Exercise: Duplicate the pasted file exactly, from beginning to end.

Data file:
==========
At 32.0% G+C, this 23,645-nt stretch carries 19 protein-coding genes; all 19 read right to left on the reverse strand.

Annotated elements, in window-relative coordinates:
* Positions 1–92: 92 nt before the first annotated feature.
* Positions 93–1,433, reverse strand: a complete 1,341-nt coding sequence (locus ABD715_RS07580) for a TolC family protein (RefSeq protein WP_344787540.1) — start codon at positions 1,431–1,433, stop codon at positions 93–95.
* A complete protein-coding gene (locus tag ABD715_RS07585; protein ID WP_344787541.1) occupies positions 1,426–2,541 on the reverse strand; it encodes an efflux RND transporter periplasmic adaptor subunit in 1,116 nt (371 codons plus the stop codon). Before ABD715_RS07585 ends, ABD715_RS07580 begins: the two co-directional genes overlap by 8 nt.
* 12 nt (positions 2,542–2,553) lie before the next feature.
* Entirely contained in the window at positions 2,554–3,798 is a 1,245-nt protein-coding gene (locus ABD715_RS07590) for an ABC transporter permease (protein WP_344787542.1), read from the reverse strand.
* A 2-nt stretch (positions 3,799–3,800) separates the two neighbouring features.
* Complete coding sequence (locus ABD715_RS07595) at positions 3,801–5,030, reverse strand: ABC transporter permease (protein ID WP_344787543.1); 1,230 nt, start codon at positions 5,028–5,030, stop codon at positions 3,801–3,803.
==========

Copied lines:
At 32.0% G+C, this 23,645-nt stretch carries 19 protein-coding genes; all 19 read right to left on the reverse strand.

Annotated elements, in window-relative coordinates:
* Positions 1–92: 92 nt before the first annotated feature.
* Positions 93–1,433, reverse strand: a complete 1,341-nt coding sequence (locus ABD715_RS07580) for a TolC family protein (RefSeq protein WP_344787540.1) — start codon at positions 1,431–1,433, stop codon at positions 93–95.
* A complete protein-coding gene (locus tag ABD715_RS07585; protein ID WP_344787541.1) occupies positions 1,426–2,541 on the reverse strand; it encodes an efflux RND transporter periplasmic adaptor subunit in 1,116 nt (371 codons plus the stop codon). Before ABD715_RS07585 ends, ABD715_RS07580 begins: the two co-directional genes overlap by 8 nt.
* 12 nt (positions 2,542–2,553) lie before the next feature.
* Entirely contained in the window at positions 2,554–3,798 is a 1,245-nt protein-coding gene (locus ABD715_RS07590) for an ABC transporter permease (protein WP_344787542.1), read from the reverse strand.
* A 2-nt stretch (positions 3,799–3,800) separates the two neighbouring features.
* Complete coding sequence (locus ABD715_RS07595) at positions 3,801–5,030, reverse strand: ABC transporter permease (protein ID WP_344787543.1); 1,230 nt, start codon at positions 5,028–5,030, stop codon at positions 3,801–3,803.